The use of the kit presents no difficulties and can be managed by the woman concerned without the aid of her doctor. However, it also makes for an invaluable exchange of information between doctor and patient in the context of various physiological or clinical problems. The use of the system can be summarised in the following operations.
The saliva is collected on a finger which has been washed to eliminate all impurities (the woman must avoid collecting saliva immediately after consuming food or appreciable amounts of alcohol, or after smoking a substantial number of cigarettes). The same procedures are adopted for the collection of cervical mucus.
The saliva is transferred to saliva trap 3 p at the centre of petal 3, eliminating any excess air bubbles.
The saliva is left to dry for a few minutes (once dried, the sample conserves its inner crystallization for a longer period). To eliminate it, all that is necessary is to rinse it in warm water.
The petal is inserted in compartment 2 where it is held by spring clip 1 m and is then pushed right in to the end-stop position so that the fins 3 t touch the inserts 3 n. With the petal locked in this position, the crystallised saliva is optimally placed in the optical detection field (and, if the electrical measurement option is implemented, it will be in the correct position for connecting up to a device known to be suitable for such measurements, which may take the form of a battery-operated mini-calculator with a liquid crystal display for the readout of saliva conductivity values).
One then proceeds with the direct visual readout, which enables the woman to observe and assess the image which, according to the phase of the menstrual cycle, will resemble one of the four images illustrated in FIG. 4. Obviously, these images can also be collected photographically or “digitised” by means of a suitable electronic interface with the possibility of easy subsequent recall, without having to reinsert the petal, for the purpose of comparing results on different days.
The petals can be numbered and stored in a special container with labels so as to be able to easily identify the results for any given day and repeat comparisons as many times as one wishes.
The main applications for which the system described here above can be used and for which the system has been successfully tried are the following.
This application is implemented by detecting the crystallisation image every day after the start of the menstrual period until such time as the image is seen to pass from type 3 to type 4 (FIG. 4). The finding is also confirmed by the fact that on the following days the image will revert to type 3. The days straddling the time of identification of the day of ovulation constitute the ideal time for conception.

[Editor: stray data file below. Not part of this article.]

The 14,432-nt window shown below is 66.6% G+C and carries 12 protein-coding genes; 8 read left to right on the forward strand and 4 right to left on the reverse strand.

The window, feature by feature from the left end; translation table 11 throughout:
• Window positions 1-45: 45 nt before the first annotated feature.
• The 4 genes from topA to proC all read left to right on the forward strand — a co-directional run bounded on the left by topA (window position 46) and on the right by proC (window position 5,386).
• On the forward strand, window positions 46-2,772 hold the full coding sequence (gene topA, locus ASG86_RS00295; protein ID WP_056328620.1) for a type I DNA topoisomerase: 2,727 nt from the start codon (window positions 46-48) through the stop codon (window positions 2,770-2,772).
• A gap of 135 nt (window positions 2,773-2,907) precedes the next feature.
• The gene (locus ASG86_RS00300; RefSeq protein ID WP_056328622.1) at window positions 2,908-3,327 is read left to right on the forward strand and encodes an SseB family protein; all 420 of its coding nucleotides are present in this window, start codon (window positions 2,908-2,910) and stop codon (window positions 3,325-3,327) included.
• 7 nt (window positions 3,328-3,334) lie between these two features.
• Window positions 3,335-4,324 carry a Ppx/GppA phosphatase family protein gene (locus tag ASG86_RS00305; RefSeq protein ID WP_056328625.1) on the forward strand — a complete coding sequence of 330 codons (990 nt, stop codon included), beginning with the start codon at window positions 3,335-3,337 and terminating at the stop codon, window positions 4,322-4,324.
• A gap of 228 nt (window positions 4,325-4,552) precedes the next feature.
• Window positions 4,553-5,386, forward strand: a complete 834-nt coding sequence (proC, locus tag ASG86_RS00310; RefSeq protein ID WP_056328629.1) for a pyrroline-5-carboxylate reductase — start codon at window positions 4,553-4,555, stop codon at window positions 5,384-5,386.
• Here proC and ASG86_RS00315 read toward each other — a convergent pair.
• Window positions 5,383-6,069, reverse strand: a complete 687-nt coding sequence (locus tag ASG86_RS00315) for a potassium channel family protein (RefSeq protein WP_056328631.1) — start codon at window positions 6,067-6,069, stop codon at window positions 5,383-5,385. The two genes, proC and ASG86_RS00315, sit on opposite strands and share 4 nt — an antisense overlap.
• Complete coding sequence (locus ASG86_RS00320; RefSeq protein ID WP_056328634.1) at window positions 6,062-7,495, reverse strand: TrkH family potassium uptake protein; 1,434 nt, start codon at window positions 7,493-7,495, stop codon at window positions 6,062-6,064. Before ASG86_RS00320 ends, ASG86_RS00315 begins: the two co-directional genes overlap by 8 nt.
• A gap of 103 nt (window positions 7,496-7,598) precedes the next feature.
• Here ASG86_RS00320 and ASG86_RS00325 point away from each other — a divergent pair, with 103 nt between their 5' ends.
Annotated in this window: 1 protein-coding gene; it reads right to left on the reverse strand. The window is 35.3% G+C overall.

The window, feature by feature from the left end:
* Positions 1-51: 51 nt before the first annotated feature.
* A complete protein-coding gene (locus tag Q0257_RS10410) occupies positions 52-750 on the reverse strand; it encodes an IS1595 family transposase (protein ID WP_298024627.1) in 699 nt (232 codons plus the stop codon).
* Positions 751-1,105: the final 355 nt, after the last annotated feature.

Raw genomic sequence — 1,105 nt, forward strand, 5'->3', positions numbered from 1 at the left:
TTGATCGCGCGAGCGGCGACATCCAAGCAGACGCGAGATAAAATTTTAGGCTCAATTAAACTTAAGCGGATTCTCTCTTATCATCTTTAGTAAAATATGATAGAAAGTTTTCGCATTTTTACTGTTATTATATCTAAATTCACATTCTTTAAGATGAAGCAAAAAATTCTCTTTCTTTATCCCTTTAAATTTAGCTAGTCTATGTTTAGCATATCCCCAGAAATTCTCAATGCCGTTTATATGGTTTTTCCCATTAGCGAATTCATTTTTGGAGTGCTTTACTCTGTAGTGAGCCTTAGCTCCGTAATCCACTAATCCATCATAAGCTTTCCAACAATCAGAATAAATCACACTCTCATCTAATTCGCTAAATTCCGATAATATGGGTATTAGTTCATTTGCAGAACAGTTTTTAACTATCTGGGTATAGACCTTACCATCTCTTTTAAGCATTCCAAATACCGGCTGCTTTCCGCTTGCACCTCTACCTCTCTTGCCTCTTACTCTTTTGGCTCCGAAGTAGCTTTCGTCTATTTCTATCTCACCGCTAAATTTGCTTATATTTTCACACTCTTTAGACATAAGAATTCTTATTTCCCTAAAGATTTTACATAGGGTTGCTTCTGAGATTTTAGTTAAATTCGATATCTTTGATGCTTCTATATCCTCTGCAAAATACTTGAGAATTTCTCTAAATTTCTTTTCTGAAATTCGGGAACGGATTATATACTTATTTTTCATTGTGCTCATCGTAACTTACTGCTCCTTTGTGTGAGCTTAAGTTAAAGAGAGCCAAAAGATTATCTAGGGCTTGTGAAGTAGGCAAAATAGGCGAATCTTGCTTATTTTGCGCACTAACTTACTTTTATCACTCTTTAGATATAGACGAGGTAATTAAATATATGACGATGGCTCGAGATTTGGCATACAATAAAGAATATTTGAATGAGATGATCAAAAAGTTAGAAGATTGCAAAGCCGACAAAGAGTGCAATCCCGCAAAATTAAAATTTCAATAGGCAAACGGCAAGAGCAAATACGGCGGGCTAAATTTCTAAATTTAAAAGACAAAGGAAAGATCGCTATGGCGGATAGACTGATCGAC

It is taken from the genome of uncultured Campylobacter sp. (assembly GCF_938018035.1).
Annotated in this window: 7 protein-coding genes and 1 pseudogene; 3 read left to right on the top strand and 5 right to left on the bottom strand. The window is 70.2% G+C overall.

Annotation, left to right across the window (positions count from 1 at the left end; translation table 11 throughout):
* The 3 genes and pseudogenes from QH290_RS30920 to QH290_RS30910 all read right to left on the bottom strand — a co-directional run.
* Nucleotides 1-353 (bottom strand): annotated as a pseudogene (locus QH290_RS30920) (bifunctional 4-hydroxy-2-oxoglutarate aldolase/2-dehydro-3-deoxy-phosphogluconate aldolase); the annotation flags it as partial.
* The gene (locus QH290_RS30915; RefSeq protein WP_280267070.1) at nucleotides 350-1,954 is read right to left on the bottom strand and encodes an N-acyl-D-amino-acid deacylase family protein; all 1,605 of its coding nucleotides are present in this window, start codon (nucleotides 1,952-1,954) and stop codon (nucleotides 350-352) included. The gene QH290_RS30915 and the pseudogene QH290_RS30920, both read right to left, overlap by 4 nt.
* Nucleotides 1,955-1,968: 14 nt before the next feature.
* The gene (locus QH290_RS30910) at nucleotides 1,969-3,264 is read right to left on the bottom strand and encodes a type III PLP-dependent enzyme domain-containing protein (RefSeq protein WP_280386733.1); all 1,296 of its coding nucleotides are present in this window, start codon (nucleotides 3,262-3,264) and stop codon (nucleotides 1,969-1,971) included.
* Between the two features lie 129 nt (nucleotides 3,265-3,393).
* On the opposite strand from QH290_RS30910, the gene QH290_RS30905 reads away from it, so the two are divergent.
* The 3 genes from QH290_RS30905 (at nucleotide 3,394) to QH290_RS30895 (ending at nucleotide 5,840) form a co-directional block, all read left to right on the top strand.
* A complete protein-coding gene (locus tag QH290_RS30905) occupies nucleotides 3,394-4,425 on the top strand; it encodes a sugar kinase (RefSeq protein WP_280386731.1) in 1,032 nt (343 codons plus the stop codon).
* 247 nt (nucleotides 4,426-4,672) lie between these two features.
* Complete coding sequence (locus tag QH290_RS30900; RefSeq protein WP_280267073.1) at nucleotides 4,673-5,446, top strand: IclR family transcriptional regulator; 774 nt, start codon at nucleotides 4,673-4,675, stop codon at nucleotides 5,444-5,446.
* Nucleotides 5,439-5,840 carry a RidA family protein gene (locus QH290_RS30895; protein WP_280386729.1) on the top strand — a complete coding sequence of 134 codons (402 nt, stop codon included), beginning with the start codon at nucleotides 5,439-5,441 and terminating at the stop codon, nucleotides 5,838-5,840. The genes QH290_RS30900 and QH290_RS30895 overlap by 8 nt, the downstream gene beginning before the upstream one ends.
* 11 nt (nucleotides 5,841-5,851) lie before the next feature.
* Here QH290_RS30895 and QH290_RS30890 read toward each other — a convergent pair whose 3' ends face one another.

The daily collection of samples and the day-by-day comparison of petals makes it possible to check the changes in image from type 1 and/or type 2 to type 3 and ultimately to type 4. The time at which this transition occurs may be regarded as the start of the fertile period which will continue after ovulation until the image changes back to types 2 and 1.
This application is implemented by testing the samples every day and observing all the petals after completing sample collection so as to establish whether the crystallisation occurs in a regular manner (using + or − to indicate early or late crystallisation, as the case may be), as, for instance, illustrated schematically in FIG. 4. If crystallisation does not occur at any time in one or more cycles, this will be a clear indicator of a hormone abnormality which the specialist will need to investigate.
Various researchers have shown that the sex of the foetus is determined by the type of spermatozoon that fertilises the ovum. Spermatozoa carrying male or female sexual chromosomes have different survival times. The result is that if conception occurs early (shortly after ovulation) there is a greater likelihood that it will be produced by “female”-type spermatozoa, whereas, if conception occurs later in relation to ovulation it is more likely to have been produced by “male”-type spermatozoa.
The system produced with the kit of the present invention consists in taking several readouts a day starting from the time the image passes from type 2 to type 3, i.e. in order to identify exactly the time of day when it passes from type 3 to type 4. This observation may allow estimation of the time of ovulation to within approximately 12 hours. This information in turn allows the couple to implement behaviour strategies which will help to avoid conception in the time range when the more “desired” sex is less likely.
FIG. 5 presents a graph, based on readouts obtained with a kit according to the present invention, showing the trend of the ovulation phase during the woman's menstrual cycle.
Given here below is a summary of the results of a number of “controlled” tests performed using the method described above in some of its possible applications.
Aim of the research:
identifying the ovulation phase comparing the saliva cystallisation method with various other “physiological” methods (cervical mucus testing, basal temperature, pupil measurement, oestrogen assay) in a group of about 500 women.
Aim of the research:
identifying the ovulation phase comparing the monitoring of crystallisation of saliva with three other methods (folliculometry, basal temperature, hormone test) in a group of 48 women observed for a period of 5 months.
The data shown demonstrate the excellent application capability of the method described above for obtaining reliable results of practical utility.